Yes she had the mouth of a sailor. She could curse like a plumber but acting before a camera she could do better than anyone in Hollywood circles will forever be her most outstanding legacy. Mann entertains. I love his writting style. Everything about Elizabeth can not be written in one book however for one who was aware of her but too young to follow her life I have certainly been informed here. Oh the actress! I want to see every film now. Mann's little extras surrounding certain films will aide my attention to them. The photographs supplied visually inform as well. Elizabeth at 17 was one knockout as well as in so many years following. Once underawy reading I picked the book up at least three times a day. I have to qualify that nearly every page held my interest. There was something everywhere that kept my intrigue on a continuum. It was a lot of fun.
mvaluri More than 1 year ago
A very interesting account of Elizabeth Taylor's rise to stardom. There are some nice insider references to her friendships among the actors she worked with at the time, and a good overall picture is presented of the machinations of the Hollywood studios of the time,down to orchestrating marriages for the sake of publicity
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unionmark More than 1 year ago
If the author of this book was ever the subject of a biography, the above would be a good title based on the over-admiring but very well-documented writing about a real movie star. Whether you love Miz Liz and her art, or believe her to be a somewhat nutty and slutty figure who can't act, the author provides a wonderful and engaging background of her life in Hollywood and beyond.
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TomOLeary More than 1 year ago
"How to Be a Movie Star" is another in depth and delicious movie star biography by writer William Mann. This book focuses on the woman who rose higher and plummeted lower than any other star in Hollywood : Elizabeth Taylor. This book is a page turner that is written in Technicolor! One almost feels as if one were reading a supremely intelligent but also funny graduate thesis written by Pedro Almodovar. (Elizabeth Taylor directed by Pedro Almodovar, now wouldn't that have been something?) The Elizabeth Taylor we discover within these delicious pages---stunningly well lit by millions of paparazzi through the decades---is a talented actress with a voracious appetite. An appetite for fame, for men, for diamonds, for food, for booze, for privacy, for motherhood and finally for more men. What Elizabeth seems to have little appetite for is what first made her famous: her acting. Reading Mann's gorgeous book I got an inkling of why Elizabeth became such devoted friends with Michael Jackson. Both were thrust into the limelight against their will by bullying parents (her mother/his father) at an impossibly early age. Both tasted fame at that early age but then began to lose their fame as they aged. Both then became even more monstrously famous. In different decades, but very similarly, Elizabeth and Michael each were the most talked about person on planet earth. Ms. Taylor's lack of true love for acting and her insatiable need for baubles, bust-ups and booze caused her to make some truly, truly dreadful late-in-her-career films. But her fans must be thankful that she never followed other screen divas down the horror movie path. (Paging Trog!) And we fans can be truly thankful for the many good movies Ms. Taylor did grace the screen in. And Elizabeth's late-in-life AIDS philanthropy (not really dealt with in this book) in many ways outshines even her greatest screen performances. Thank you, William Mann, for hitting another home run out of the park. I can't wait to read your next beautifully-researched and delicious bio. Could I interest you in a book about 60's British Female Stars? I believe Vanessa, Glenda and Julie are awaiting your discerning eye and pen. Bravo!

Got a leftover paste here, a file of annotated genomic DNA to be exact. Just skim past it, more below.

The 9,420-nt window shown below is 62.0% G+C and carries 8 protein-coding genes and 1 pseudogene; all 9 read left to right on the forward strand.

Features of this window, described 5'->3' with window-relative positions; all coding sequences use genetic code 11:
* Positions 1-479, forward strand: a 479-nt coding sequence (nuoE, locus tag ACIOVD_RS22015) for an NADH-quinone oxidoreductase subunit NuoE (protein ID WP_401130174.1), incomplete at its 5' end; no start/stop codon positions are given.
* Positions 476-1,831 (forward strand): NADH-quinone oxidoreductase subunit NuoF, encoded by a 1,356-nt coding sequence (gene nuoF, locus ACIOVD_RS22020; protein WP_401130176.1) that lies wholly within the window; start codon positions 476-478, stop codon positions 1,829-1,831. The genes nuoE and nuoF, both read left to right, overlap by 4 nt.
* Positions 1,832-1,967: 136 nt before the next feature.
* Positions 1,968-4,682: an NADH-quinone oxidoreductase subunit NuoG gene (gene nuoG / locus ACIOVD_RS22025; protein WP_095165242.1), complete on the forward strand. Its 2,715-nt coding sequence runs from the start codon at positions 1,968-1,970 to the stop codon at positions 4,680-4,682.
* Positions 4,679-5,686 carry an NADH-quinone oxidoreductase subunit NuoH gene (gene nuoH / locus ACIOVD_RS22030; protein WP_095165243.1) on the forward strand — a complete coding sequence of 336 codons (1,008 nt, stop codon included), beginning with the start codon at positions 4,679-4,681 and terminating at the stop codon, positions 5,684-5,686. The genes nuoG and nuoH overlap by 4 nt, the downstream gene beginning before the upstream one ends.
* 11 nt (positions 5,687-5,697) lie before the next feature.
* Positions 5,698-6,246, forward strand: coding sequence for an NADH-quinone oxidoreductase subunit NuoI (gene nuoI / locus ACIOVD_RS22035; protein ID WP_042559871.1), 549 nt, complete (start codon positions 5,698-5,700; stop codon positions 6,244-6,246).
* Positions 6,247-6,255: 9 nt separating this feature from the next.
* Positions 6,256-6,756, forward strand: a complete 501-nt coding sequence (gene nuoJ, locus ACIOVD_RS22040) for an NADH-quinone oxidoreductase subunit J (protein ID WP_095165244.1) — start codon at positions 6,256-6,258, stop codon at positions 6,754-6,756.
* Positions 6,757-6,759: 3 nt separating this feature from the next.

SagebrushCA More than 1 year ago
William J. Mann is definitely getting into the business of writing trash celebrity biographies joining the likes of Darwin Porter, David Bret and Marc Eliot. The book is full of anonymous sources, misinformation and fictionalized events. There's plenty of books about Taylor around. Skip this one.
Jon Thele More than 1 year ago
John Glenn did not orbit the moon!